Barghouti told reporters that forces would receive command from a joint operation room and that all security forces would come under this deployment based on an agreement with Mahmoud Abbas, the Fatah leader and Palestinian president.

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Al Qawsami said he had resigned because he had not been granted adequate authority and accused the government of not taking security seriously.
 
"I told all parties I cannot accept being a minister without authority," he said.
 
He said his resignation was final and effective immediately.
Al Qawsami is an independent whose appointment had been the subject of lengthy talks between the two coalition partners.
 
As Hamas's choice, he was to have overseen security services, but officials said the former academic was frustrated by competition from powerful Fatah rivals for control of the armed contingents.
 
Nour Odeh, Al Jazeera's correspondent in Gaza, said the resignation was a merely a reflection of the status quo as al Qawsami had no control of the security forces that he was supposed to lead.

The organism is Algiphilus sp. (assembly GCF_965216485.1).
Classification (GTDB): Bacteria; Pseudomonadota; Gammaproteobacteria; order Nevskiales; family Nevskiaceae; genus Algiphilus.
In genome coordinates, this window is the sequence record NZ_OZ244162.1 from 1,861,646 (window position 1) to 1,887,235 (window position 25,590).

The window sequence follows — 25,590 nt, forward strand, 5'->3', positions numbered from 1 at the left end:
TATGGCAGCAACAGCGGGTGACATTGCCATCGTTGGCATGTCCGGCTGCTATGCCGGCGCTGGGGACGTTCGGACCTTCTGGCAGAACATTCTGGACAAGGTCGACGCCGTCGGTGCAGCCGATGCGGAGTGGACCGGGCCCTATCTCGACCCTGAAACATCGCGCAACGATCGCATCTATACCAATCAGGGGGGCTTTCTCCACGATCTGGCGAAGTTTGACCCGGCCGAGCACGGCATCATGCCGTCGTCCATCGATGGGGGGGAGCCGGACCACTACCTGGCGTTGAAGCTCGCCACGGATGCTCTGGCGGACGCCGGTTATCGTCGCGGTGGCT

No law and order
 
Despite repeated promises from Palestinian leaders, security services have proved incapable of imposing law and order in the increasingly chaotic territory where kidnappings and factional feuding have increased.
 
On Monday, Gaza residents remained home, afraid to venture into the lawless streets. Universities closed their doors and schools sent the few students that made it to their classrooms home.
 
Al-Qawsami said he could not accept being
a minister without authority [AFP]
The headquarters of the intelligence services came under fire and the office of Maher Miqdad, a prominent Fatah leader, was attacked and destroyed.
 
Two Fatah activists were killed and a third Palestinian shot dead in Gaza City, while a civilian died in a market during Fatah-Hamas clashes in the southern town of Khan Yunis, security and medical sources said.
 
Civilians vacated the streets as the threat of a downward spiral of violence became more apparent.
 
More than 50 people have been wounded in the two days of violence. The two sides accuse each other of starting the fighting.
 
Earlier, sources in Fatah said tensions stoked by the renewed violence with Hamas could lead to the collapse of the unity government within days.
 
Palestinians had hoped the recent deployment of Palestinian police in Gaza under a new security plan would curb growing lawlessness and ease factional tensions.
 
Under Sunday's ceasefire agreement, brokered by Egypt, both sides were to have ordered their armed members off the streets, a day before Palestinians mark the "Naqba", or what they describe as the tragedy that befell them when Israel was created in 1948.